for violation of the First Amendment right of access to the courts. Smith-El v.
Steward, #01-5646, 33 Fed. Appx. 714 (6th Cir. 2002). [N/R]
Prison policy prohibiting prisoners from
receiving publications, such as books and magazines, as gifts, violated their
First Amendment rights, but federal appeals court rules that the law on this
subject was not "clearly established" until it had upheld a similar
ruling in another case on appeal, entitling defendant prison officials to
qualified immunity from liability. Sorrels v. McKee, #01-35222, 287 F.3d 1213
(9th Cir. 2002). [2002 JB Aug]
U.S. Supreme Court holds that alleged use of
"hitching post" to restrain prisoner outside in hot weather for seven
hours without bathroom breaks and with only one or two water breaks, if true,
established an Eighth Amendment violation, for which defendant prison officials
were not entitled to qualified immunity defense at summary judgment phase of
proceedings. Hope v. Pelzer, #01-309, 122 S. Ct. 2508 (2002). [2002
Physicians and nurses involved in prisoner's care
prior to his death from severe dehydration were not entitled to qualified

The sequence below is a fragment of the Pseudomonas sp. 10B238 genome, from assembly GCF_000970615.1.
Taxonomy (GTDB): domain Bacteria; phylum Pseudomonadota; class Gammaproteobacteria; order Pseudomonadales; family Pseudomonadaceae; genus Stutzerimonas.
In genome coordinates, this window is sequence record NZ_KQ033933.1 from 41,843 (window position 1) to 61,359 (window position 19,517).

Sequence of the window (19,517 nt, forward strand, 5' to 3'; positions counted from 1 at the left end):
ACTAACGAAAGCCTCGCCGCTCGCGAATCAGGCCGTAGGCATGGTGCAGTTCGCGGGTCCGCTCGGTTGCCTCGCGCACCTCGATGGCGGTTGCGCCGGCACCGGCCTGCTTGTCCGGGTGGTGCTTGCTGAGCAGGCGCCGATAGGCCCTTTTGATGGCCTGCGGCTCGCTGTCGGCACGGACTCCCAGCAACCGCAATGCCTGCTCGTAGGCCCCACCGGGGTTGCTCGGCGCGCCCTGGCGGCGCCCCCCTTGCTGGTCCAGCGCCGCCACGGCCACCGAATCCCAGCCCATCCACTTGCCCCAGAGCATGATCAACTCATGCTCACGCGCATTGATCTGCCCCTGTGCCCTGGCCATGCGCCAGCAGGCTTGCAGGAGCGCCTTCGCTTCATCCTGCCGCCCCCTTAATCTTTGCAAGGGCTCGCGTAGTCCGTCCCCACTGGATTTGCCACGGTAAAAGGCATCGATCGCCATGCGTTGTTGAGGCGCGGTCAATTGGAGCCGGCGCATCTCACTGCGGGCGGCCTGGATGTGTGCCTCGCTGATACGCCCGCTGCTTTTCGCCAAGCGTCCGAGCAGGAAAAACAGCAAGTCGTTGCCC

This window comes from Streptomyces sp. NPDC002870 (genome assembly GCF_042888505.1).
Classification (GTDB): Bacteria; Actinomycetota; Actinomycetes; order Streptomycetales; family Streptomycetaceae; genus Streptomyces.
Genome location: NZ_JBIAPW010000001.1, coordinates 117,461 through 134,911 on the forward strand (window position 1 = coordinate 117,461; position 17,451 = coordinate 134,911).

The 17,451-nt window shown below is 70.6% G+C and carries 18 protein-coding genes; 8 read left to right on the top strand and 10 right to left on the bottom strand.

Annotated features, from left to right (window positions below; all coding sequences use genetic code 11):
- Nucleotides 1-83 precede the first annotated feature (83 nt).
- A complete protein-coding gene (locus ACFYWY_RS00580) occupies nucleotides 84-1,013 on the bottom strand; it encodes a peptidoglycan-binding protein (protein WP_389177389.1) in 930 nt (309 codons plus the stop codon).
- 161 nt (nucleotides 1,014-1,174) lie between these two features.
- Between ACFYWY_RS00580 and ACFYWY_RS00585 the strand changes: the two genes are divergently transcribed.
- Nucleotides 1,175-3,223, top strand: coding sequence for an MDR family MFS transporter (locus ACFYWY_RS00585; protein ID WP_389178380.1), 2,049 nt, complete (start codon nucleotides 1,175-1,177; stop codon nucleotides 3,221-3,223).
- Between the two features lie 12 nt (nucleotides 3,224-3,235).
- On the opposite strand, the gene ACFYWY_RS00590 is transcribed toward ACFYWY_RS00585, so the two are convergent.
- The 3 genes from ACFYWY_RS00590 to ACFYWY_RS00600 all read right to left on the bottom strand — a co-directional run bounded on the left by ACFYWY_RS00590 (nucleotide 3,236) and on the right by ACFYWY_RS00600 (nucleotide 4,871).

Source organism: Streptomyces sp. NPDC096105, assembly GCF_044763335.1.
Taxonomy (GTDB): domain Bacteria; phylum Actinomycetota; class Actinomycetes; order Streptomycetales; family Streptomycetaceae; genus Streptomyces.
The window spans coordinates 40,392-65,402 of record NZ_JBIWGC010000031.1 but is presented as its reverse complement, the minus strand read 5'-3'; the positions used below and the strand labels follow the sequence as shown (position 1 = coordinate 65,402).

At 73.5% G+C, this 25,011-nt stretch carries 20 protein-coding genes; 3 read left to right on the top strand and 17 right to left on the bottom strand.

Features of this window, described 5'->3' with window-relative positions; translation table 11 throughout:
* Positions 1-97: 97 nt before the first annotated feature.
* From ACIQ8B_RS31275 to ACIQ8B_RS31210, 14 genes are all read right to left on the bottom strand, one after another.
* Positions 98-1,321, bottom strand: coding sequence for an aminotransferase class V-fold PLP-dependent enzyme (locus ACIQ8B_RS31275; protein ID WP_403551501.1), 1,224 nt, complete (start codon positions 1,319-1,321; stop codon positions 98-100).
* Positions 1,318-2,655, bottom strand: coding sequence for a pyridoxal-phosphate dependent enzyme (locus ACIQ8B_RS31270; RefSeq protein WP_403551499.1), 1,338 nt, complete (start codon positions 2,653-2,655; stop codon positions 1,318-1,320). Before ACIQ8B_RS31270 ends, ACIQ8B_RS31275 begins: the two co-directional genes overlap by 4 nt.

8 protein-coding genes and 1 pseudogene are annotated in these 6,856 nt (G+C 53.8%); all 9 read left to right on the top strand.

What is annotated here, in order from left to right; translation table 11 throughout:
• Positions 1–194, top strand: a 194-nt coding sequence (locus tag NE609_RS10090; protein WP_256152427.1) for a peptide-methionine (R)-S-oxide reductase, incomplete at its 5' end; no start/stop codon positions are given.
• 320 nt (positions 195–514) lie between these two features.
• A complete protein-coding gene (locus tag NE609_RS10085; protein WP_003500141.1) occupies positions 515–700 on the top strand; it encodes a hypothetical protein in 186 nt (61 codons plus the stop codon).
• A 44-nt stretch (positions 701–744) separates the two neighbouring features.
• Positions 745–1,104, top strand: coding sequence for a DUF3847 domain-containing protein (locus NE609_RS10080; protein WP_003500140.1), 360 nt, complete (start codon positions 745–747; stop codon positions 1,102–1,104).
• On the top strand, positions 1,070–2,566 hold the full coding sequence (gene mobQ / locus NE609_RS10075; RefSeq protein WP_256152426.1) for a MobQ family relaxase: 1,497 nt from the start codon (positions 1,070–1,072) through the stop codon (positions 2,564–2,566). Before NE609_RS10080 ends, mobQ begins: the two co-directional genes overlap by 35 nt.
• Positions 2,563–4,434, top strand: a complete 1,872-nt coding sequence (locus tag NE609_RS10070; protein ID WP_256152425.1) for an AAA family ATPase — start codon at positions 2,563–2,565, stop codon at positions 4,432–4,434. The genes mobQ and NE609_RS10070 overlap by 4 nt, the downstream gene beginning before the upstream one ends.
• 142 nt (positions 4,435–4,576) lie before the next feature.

immunity from liability when there were numerous disputed factual issues about
what happened. Mabrey v. Farthing, 280 F.3d 400 (4th Cir. 2002). [2002
Conflicting expert witness opinions concerning
the treatment a prison physician rendered to an inmate suffering from AIDS and
hepatitis C created a material question of fact as to whether the doctor acted
with deliberate indifference, so that appeals court did not have jurisdiction
to consider doctor's appeal of trial court's denial of qualified immunity when
the doctor only sought to challenge the finding that an issue of material fact
existed. Moore v. Duffy, No. 00-2222, 255 F.3d 543 (8th Cir. 2001). [N/R]
Prison officials violated a federal statute
protecting veteran's benefits from attachment by creditors by placing a hold on
an inmate's trust account which was funded by such benefits, in order to pay
for goods and services that prisoner had purchased at a time when the funds
were not yet in the account; defendant officials were entitled to qualified
immunity from damages because of the lack of prior court decisions on the
subject. Nelson v. Heiss, No. 00-55523, 271 F.3d 891 (9th Cir. 2001). [2002